Written by Andy Clark

The Horusian Wars: Resurrection (Hardback) – $27

A Warhammer 40,000 novel

Summoned to an inquisitorial conclave, Inquisior Covenant believes he has uncovered an agent of Chaos and prepares to denounce the heretic Talicto before his fellows…


John French shines a spotlight on the Inquisition in his own inimitable style, delving into the grim darkness of the far future as never before.

War rages in the Caradryad Sector. Worlds are falling to madness and rebellion, and the great war machine of the Imperium is moving to counter the threat. Amongst its agents is Inquisitor Covenant. Puritan, psyker, expert swordsman, he reserves an especial hatred for those of his order who would seek to harness the power of Ruin as a weapon. Summoned to an inquisitorial conclave, Covenant believes he has uncovered such a misguided agent and prepares to denounce the heretic Talicto before his fellows. But when the gathering is attacked and many left dead in its wake, Covenant vows to hunt down Talicto and discover the truth behind the mysterious cult apparently at the heart of the massacre, the Unseen. In the murky plot into which he is drawn, Covenant knows only one thing for certain: trust no one.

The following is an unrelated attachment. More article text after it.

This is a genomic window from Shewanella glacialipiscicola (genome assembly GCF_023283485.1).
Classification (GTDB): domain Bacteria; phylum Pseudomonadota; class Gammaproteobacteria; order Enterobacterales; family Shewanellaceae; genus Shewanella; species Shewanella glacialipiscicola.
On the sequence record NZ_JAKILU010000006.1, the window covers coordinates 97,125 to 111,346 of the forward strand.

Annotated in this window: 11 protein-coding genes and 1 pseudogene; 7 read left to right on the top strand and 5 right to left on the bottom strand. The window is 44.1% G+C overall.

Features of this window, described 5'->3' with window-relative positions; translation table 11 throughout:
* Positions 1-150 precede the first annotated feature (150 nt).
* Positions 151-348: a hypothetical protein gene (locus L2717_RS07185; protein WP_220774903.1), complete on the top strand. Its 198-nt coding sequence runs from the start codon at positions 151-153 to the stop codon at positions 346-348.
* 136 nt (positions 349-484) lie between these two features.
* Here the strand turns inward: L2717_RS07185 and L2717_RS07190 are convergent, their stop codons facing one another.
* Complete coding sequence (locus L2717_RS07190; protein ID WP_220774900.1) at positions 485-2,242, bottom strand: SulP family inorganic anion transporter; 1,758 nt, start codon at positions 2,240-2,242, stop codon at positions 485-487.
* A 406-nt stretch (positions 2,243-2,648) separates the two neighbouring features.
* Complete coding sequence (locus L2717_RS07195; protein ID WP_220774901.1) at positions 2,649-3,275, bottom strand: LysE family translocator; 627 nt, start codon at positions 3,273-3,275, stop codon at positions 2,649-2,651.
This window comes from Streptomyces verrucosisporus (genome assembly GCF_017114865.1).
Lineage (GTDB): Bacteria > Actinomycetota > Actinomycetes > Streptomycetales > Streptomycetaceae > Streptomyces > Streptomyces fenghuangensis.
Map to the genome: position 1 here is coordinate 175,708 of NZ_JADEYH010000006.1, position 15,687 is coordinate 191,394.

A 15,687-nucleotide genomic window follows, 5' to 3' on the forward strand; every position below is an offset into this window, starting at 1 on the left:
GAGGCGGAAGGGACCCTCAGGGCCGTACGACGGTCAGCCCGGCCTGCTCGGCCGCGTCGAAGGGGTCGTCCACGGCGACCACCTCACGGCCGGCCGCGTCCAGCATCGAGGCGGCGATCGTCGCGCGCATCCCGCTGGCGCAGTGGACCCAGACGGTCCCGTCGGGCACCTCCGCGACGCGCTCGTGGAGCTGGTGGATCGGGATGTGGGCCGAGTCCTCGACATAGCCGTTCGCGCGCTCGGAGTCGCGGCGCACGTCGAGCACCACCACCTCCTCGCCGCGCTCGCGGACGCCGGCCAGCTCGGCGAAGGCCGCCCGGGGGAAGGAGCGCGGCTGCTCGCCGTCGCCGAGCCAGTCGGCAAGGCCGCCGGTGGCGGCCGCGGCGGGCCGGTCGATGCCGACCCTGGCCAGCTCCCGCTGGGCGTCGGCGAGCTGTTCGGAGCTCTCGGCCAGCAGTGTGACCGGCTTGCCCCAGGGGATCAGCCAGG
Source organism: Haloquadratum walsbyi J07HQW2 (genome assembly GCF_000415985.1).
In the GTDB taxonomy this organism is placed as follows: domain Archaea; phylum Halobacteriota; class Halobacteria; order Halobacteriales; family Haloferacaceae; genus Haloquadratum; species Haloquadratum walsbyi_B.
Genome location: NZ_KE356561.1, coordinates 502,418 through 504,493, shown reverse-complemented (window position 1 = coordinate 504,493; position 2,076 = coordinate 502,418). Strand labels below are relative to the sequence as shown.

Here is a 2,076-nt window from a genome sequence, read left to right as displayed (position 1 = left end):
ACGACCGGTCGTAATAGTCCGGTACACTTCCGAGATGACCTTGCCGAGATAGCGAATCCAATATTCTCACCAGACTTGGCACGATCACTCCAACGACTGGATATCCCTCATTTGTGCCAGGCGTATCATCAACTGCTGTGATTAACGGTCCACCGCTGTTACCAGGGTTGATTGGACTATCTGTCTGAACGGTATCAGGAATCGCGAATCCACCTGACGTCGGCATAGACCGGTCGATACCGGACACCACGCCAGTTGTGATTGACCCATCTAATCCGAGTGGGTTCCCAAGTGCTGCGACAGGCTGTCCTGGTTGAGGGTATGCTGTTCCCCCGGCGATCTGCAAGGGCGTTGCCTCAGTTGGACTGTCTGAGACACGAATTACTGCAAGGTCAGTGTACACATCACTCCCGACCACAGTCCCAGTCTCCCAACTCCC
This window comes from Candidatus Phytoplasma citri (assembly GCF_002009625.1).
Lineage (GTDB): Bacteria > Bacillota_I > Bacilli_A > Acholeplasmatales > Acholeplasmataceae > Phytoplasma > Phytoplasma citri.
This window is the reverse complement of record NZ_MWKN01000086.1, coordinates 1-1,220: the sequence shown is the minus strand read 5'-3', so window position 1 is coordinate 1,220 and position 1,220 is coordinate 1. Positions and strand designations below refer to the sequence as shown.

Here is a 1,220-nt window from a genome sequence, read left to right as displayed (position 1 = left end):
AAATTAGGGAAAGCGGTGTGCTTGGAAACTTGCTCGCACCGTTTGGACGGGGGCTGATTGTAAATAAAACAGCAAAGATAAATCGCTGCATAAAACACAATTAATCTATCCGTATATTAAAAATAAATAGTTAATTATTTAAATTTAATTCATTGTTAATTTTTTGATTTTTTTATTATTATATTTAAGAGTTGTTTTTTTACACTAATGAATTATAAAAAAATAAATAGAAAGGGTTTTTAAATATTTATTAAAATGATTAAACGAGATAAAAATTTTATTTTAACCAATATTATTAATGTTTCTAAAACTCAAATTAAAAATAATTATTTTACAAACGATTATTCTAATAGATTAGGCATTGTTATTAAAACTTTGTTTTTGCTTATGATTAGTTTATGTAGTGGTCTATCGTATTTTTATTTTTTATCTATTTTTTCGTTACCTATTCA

Written by John French.

When Chaos Marine fights Chaos Marine, you can be sure there will be a lot of Khârnage.